What is the Best Bug Zapper?
Which is the best Bug Zapper to get?
Well, actually, the best bug zapper is no bug zapper.
Bug Zappers work by attracting insects to a light source, and then electrocuting them with a high voltage grid.
People usually get a bug zapper to get rid of mosquitoes. However, female mosquitos like to suck blood, and the way they find it is to sense the plume of carbon dioxide from youir breathing (and your other mammal-like smells), and then follow it upwind to the source. That means that mosquitoes aren't attracted to light, because it doesn't get them any closer to that tasty midnight snack that they crave. In fact, they much prefer darkness.
As a result, bug zappers hardly ever kill mosquitoes. What they do kill is a random assortment of night-flying insects, some of which may be endangered, or food for cute, endangered birds.
What bug zappers usually kill is insects that are attracted to light.. Most of those are nocturnal insects that are using light as a way to navigate (there isn't much reason for anything to fly directly towards a light, since light producing objects are very rarely good to eat).
If you watch moths flying around a porch light, you'll notice that they spiral in rather than flying at it in a straight line. That's because they are actually trying to just get up into the sky and then fly in a straight line. The way they accomplish that is to fly at a constant angle to the brightest light source, which is usually the moon, or the sun at sunrise and sunset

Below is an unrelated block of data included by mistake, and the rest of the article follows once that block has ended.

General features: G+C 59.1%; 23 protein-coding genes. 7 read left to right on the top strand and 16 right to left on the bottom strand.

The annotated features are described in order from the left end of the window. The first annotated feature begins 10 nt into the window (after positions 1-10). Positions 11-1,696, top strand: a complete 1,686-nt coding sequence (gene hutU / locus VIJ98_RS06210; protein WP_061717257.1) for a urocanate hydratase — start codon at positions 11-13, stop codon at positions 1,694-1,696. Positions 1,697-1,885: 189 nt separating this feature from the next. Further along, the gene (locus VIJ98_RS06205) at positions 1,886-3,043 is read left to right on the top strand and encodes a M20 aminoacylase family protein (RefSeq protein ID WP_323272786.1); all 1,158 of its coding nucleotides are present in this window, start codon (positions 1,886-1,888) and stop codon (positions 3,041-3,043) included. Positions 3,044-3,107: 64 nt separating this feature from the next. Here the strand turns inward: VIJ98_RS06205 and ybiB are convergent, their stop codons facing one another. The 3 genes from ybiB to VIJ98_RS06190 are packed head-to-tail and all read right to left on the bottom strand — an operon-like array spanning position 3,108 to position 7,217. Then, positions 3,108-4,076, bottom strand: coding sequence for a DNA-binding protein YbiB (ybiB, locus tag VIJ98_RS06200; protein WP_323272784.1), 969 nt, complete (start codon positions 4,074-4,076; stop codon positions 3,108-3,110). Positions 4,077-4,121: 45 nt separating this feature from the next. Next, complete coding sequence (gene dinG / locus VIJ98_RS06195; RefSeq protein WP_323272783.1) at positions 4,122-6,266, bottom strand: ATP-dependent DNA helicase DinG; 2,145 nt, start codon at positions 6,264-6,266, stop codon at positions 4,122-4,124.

Flying at an angle to anything in the sky works fine since it at almost infinite distance. But when there's a brighter nearby light source, that same course results in a spiral that gets them closer and closer to the light. Bad move. Especially if it leads to a high voltage grid.
Mosquito larvae are "wrigglers" that have an air tube, which allows them to live in water but breathe air. They usually spend their time just under the surface of the water, although if disturbed they will wriggle to a lower depth. They do best in small, stagnant pools that don't contain much oxygen. Baby mosquitoes can breathe air anyhow, and stagnant water won't support fish or predatory insect larvae that might eat them.
That means that mosquitos are probably forming right in your back yard, rather than in a stream or pond. A five-gallon bucket filled with stagnant rain water and leaves or other organic debris is just perfect for them, and it will produce thousands of mosquitoes over the course of a summer. Even a teacup worth of stagnant water is enough to breed mosquitoes.
HINT-- If you want to see if water contains mosquito larvae, wave your hand over it. Those small brown things that wriggle down from the surface are baby mosquitoes.
In towns and farmyards, most stagnant puddles are found in man-made objects, so by far the best way to control mosquitoes is to remove objects that will hold water. Such basic sanitation will work miracles for mosquito control, especially if you can do it over a relatively wide area.
When to Get a Bug Zapper
Bug zappers are very effective inside barns, where they can help reduce the number of flies breeding (the flies are attracted to the light because they want to get outside and then fly into someone's ear, nose or picnic basket).
However, on your back porch they won't do much to increase your comfort level. Consider a screened porch instead, wear insect repellant, or build bat housing, since bats love to snack on mosquitoes.